Interviews & Features
"The Life of a Banana can make people think in intimate and silent reflection. What we are all called to do is essentially understand that there must not be any form of judgment or condemnation of those who look different. We need tolerance and full acceptance without any prejudice, which makes us more human... "
"La vita secondo Banana può far riflettere e nella riflessione intima e silenziosa che tutti noi siamo chiamati a compiere è indispensabile comprendere che non deve esistere alcuna forma di giudizio o di condanna nei confronti di chi appare diverso, ma si deve utilizzare una forma di tolleranza e di accoglienza piene, prive di qualsiasi pregiudizio, che ci rendano più umani..."
"PP Wong opens up about racial bullying, tiger mums and her debut novel - all part of growing up within the British-born Chinese community."
"นักเขียนชาวจีนสัญชาติอังกฤษ พีพี หว่อง (PP Wong) เจ้าของผลงาน The Life of a Banana บรรณาธิการของ Banana Writers ปัจจุบันพำนักอยู่สิงคโปร์ แนะนำ 5 เคล็ดลับเพื่อเอาชนะการถูกปฏิเสธจากสำนักพิมพ์และการเหยียดเชื้อชาติในระบบอุตสาหกรรมหนังสือ"
PP Wong featured in The Bangkok Post
Note: Interview contains some spoilers.
“Humour is most important in dark times because you’ve got to be able to laugh at yourself, and at any negative things that happen, to be able to move on.”
BBC Radio 4 Woman's Hour is a popular radio show that has close to 3.9 million daily listeners. The show has reports, interviews and debates on health, education, cultural and political topics.
Don't miss PP Wong's interview with Radio 4 as she tackles the themes in The Life of a Banana and shares her experiences of being the first British born Chinese novelist.
Baileys Women's Prize for Fiction: Strong longlist includes Anne Tyler, Sarah Waters, Ali Smith and PP Wong
The prize celebrates “excellence, originality and accessibility in writing by women in English from throughout the world”.
"The Baileys award is 'leading the way' in recognising new voices"
"Yes, Writer’s Block is my bookish bespectacled mugger waiting round the corner to steal my words ready to strike at any time.
If you are stuck on a scene, I’ve found the best way to overcome it is to start working on a different scene or lock yourself in a room and tell yourself that you cannot leave unless you write X number of words. It helps when you have drunk vast quantities of water before you’ve entered the room. Desperate measures are sometimes the most successful."
BBC World Service News, UK
The BBC World Service is the world's largest international broadcaster - broadcasting news, speech and discussions in 28 languages to many parts of the world.
Don't miss PP Wong's interview with BBC World Service as she talks about the "hidden British Chinese community" and why she wrote The Life of a Banana.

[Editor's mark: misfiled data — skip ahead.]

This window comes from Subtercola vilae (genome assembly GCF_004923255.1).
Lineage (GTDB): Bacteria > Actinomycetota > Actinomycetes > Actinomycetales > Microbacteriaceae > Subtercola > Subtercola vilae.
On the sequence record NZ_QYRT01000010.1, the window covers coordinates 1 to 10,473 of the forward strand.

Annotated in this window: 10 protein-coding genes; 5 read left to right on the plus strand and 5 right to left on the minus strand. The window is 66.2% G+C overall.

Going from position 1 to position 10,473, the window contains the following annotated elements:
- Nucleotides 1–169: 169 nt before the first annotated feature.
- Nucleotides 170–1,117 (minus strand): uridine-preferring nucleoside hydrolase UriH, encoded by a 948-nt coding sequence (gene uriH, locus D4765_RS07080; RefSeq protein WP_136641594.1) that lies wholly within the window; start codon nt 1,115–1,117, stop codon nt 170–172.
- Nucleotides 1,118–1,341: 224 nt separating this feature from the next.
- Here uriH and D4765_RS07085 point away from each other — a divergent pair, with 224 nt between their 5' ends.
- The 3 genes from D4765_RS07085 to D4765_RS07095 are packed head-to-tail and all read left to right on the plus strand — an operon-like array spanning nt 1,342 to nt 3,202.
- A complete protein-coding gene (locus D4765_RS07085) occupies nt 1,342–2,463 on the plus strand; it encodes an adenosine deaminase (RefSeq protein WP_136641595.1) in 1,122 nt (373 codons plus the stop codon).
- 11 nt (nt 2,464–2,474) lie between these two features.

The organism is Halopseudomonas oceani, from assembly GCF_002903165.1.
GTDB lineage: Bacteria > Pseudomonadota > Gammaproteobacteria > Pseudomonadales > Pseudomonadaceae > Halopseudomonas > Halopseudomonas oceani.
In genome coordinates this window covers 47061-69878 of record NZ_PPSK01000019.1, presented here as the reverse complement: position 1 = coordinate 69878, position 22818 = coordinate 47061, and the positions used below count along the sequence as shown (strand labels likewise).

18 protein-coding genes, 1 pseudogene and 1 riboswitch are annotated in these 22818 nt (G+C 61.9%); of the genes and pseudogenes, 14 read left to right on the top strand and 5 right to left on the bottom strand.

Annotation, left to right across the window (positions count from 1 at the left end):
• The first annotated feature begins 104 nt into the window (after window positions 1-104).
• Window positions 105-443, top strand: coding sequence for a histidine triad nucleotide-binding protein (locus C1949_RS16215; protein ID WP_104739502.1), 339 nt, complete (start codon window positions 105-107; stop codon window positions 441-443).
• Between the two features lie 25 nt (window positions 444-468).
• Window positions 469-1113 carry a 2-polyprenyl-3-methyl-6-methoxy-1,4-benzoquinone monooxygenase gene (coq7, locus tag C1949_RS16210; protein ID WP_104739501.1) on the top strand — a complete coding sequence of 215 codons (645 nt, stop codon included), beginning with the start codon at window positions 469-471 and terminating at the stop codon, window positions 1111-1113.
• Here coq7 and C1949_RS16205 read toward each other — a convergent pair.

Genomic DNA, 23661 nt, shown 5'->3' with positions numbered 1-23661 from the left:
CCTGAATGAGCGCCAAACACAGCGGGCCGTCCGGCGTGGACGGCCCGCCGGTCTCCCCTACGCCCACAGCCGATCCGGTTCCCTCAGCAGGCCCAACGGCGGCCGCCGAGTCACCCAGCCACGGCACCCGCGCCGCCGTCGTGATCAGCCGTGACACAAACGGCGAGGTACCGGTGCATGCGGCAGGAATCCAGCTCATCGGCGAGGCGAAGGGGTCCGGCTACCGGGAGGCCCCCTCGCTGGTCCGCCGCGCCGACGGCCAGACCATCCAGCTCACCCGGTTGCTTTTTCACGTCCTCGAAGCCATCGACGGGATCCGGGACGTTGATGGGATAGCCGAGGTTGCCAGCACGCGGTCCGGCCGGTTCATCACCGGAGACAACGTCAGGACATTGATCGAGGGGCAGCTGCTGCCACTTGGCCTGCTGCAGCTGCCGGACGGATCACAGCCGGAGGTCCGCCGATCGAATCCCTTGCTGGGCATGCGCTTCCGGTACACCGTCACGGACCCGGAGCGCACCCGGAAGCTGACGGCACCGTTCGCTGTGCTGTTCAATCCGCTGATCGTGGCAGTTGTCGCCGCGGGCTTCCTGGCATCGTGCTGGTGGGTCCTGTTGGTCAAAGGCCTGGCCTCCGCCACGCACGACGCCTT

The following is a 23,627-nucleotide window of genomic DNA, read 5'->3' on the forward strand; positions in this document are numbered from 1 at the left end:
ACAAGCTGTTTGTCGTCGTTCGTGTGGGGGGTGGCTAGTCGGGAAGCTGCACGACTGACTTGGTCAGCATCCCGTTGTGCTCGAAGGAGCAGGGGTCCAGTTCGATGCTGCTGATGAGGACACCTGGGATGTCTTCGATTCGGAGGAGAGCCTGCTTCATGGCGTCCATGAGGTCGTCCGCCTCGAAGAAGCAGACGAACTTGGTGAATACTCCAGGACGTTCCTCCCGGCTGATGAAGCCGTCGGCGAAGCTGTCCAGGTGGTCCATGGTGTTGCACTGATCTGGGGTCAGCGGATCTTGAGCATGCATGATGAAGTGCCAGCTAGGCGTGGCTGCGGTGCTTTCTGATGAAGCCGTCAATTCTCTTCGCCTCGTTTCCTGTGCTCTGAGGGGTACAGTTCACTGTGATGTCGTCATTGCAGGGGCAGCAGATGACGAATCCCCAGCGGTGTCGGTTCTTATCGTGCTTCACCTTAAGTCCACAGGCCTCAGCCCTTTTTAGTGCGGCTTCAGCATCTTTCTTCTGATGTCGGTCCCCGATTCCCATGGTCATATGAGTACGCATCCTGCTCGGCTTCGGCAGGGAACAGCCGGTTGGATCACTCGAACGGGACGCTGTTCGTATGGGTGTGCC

Who is your favourite female book character/heroine and why?
I adore the feisty, redhead Anne from Anne of Green Gables. She started out as an underdog – an orphan who nobody wanted. But then she evolved into a strong, resilient woman who was unashamed about achieving her dreams despite what anyone told her.
"RTHK Radio 3 is proud to present The Hong Kong International Literary Festival 2015. This year we will talk to famous writers globally and locally to discuss their work and writing. And we will also attend their events and bring you the highlights. Don’t miss it!"
The Straits Times is an English-language daily broadsheet newspaper based in Singapore .
"Hive are very passionate about all kinds of books and especially passionate about discovering new authors and having the opportunity to share them with you."
PP Wong has been selected as one of the rising writers for Hive.co.uk
Hive.co.uk is a popular book retailer that supports independent book stores.
"Writing has always been part of my life. I wrote my first book aged five and called it “Jill and The Thing”. It was about a little girl and an imaginary best friend who was a shy monster. This was followed by my little sequel “How to Look After Snails. Though my snail keeping was cut short when my Dad stepped on my prized snail!"
Chinese Cultural Group Merton releases a quarterly magazine that champions Chinese people in the area. Edited by Helen Marti, the magazine helps empower the British Chinese community and give them a fun platform that they can call their own.
"The Life of a Banana covers identity issues that many British Chinese people go through, and brings to light important subjects such as racial bullying and mental illness. These are all topics that are very close to my heart. When I write, I have to be passionate about the topic. If not, I don’t see the point of carrying on."
UK Publisher signs up "Banana" novel, reputed to be the first by a British-born Chinese.